at Johns Hopkins may have discovered an unintended benefit in the drugs
millions of Americans take to lower their cholesterol: The medications,
all statins, seem to lower the risk of a potentially lethal blood
infection known as sepsis in patients on kidney dialysis.
The study is published in the current issue of the Journal of the American Medical Association (JAMA).
Sepsis is the leading cause of death in non-coronary intensive care
units in the United States, according to the U.S. Centers for Disease
Control. It also poses serious risk for kidney patients undergoing
regular dialysis treatments.
The Hopkins researchers cautioned that kidney dialysis patients
should not necessarily ask their doctors to put them on statins until
more studies are done to verify their findings.
Building on earlier, limited studies that suggested risk reduction
in animals and some people, Professor of Medicine, Director of the
Welch Center and senior author Neil R. Powe, M.D., and his Johns
Hopkins team followed 1041 dialysis patients for 10 years, dividing the
subjects into those taking statins and those not.
"Those taking statins had a 41 in a 1,000 chance of being
hospitalized for sepsis, while the other group not taking statins had a
110 out of 1,000 risk. Although the overall absolute risk is relatively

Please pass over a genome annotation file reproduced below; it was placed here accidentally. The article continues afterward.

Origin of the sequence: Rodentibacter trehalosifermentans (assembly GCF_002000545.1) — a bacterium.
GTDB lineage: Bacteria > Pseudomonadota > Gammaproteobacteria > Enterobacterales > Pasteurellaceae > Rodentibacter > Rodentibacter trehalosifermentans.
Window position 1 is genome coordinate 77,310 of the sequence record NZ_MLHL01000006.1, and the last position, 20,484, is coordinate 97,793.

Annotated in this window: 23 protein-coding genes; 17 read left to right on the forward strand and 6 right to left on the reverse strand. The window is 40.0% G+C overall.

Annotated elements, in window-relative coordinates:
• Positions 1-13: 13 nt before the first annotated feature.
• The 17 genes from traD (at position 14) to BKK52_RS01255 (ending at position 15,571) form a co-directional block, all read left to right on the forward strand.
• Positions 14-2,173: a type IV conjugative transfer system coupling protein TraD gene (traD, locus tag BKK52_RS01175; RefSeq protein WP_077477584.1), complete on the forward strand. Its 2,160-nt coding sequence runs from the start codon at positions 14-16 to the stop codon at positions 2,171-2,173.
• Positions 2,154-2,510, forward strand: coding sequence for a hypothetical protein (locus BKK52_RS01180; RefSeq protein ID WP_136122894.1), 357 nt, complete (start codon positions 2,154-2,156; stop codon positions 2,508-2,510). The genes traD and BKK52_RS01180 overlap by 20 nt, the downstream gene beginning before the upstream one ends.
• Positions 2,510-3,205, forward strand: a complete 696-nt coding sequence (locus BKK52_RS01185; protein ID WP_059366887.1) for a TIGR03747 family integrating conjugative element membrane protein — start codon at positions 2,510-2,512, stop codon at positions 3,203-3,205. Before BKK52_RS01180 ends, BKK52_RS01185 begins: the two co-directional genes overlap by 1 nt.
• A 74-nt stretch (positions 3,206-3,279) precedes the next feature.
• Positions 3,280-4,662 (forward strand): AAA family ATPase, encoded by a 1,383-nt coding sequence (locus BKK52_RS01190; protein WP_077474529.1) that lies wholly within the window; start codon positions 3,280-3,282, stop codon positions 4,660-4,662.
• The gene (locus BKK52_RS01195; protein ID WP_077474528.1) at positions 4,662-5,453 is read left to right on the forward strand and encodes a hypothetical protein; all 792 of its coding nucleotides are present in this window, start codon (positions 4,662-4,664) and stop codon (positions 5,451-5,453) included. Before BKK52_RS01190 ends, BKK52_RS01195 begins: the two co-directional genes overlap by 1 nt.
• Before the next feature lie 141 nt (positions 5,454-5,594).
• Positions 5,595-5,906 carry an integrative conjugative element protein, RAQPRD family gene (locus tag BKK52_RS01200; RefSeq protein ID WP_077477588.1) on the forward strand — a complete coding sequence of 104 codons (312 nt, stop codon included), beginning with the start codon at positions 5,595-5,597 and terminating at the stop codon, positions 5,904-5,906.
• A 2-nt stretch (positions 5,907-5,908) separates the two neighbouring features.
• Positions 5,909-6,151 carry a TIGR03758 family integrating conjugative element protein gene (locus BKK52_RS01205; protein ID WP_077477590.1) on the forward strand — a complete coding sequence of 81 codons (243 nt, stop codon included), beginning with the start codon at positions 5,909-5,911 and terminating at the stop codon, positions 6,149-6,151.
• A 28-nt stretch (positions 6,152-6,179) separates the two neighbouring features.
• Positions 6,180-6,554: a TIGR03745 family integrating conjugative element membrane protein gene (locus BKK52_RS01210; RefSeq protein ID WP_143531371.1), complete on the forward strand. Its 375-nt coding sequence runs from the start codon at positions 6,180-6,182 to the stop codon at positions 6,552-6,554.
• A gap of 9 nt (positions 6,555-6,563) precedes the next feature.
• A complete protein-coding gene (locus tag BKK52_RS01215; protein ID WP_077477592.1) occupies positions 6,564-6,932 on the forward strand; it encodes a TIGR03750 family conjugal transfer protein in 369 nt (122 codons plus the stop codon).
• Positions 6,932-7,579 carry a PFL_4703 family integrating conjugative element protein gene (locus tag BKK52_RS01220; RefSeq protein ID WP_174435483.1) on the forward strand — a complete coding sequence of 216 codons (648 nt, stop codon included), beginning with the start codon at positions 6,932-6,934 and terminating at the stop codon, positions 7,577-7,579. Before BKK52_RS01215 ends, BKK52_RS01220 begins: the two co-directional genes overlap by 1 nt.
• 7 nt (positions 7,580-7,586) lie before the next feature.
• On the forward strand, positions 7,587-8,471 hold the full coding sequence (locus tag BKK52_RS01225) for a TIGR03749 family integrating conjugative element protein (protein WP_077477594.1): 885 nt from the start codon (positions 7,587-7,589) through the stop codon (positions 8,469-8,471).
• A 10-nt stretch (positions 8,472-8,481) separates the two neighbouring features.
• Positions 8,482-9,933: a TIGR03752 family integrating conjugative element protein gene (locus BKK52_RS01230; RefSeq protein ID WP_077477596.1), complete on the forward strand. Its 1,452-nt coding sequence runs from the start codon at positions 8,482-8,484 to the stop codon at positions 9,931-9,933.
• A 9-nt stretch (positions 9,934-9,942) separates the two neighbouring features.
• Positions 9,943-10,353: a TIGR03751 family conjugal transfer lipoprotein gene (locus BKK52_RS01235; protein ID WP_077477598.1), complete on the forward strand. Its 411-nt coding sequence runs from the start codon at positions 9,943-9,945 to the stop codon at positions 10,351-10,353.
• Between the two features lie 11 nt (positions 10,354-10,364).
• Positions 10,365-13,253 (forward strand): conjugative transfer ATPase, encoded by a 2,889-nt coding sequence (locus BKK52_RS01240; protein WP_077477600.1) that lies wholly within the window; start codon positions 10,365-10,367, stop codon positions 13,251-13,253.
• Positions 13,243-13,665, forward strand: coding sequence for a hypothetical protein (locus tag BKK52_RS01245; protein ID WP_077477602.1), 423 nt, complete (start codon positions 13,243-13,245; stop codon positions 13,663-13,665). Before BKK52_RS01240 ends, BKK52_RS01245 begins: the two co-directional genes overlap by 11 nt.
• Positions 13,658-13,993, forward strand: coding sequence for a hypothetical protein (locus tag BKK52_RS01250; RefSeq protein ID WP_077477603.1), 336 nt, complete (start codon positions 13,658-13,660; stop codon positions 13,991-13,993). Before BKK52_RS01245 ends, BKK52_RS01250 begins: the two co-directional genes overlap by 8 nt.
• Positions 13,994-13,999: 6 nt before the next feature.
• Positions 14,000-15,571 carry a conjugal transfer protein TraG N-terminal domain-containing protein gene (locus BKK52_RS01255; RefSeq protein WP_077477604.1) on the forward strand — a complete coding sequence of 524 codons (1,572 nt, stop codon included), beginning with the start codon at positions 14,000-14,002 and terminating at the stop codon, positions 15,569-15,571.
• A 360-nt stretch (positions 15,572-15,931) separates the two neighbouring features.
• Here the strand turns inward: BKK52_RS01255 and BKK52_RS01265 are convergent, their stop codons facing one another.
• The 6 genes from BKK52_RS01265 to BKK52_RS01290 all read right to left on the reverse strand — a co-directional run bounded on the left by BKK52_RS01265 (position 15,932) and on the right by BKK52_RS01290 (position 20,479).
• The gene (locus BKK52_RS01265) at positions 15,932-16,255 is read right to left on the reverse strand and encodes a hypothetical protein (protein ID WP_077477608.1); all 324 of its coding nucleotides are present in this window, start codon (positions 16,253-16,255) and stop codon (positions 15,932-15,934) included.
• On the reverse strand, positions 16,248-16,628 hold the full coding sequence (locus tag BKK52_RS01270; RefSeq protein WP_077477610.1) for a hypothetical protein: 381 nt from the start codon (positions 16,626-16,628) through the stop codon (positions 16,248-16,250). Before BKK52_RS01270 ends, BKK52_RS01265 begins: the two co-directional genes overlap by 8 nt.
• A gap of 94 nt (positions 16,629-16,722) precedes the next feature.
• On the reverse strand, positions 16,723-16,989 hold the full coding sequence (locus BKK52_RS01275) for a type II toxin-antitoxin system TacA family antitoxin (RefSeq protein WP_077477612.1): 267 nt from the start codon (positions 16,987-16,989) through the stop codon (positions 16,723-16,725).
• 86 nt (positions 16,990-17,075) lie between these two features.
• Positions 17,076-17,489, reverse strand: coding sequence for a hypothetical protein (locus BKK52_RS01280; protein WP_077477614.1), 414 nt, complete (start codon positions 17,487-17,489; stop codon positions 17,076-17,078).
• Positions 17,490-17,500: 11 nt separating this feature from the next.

small, the statin group's risk is dramatically lower," says Rajesh
Gupta M.D., the study's lead author, who was a senior medical resident
at Hopkins when the study was conducted.
Gupta says it remains unclear why or how statins work this way, "but
the consistency of the findings with laboratory studies adds a lot of
credence to the idea that statins are doing something substantial to
Statins are known to have an effect on the body's immune system, but
what that is exactly, and how many statin users it affects, is still
not widely understood."
Statins may regulate the immune response to infection or fight
microbes directly, Powe suspects. The study's authors also suppose that
statins may work like penicillin, since the first statin was originally
derived from a fungus which, it is theorized, secretes a statin as a
way to starve other competing microorganisms that require cholesterol
The study included patients from 81 dialysis clinics across 19
states. Only those enrollees who were admitted to the hospital with
sepsis were counted, in order to rule out any subjects who became
septic during an unrelated hospital stay.
Only 14 percent of those initially enrolled in the study were on
statins. Out of the 1,041 patients, there were a total of 303
hospitalizations for sepsis.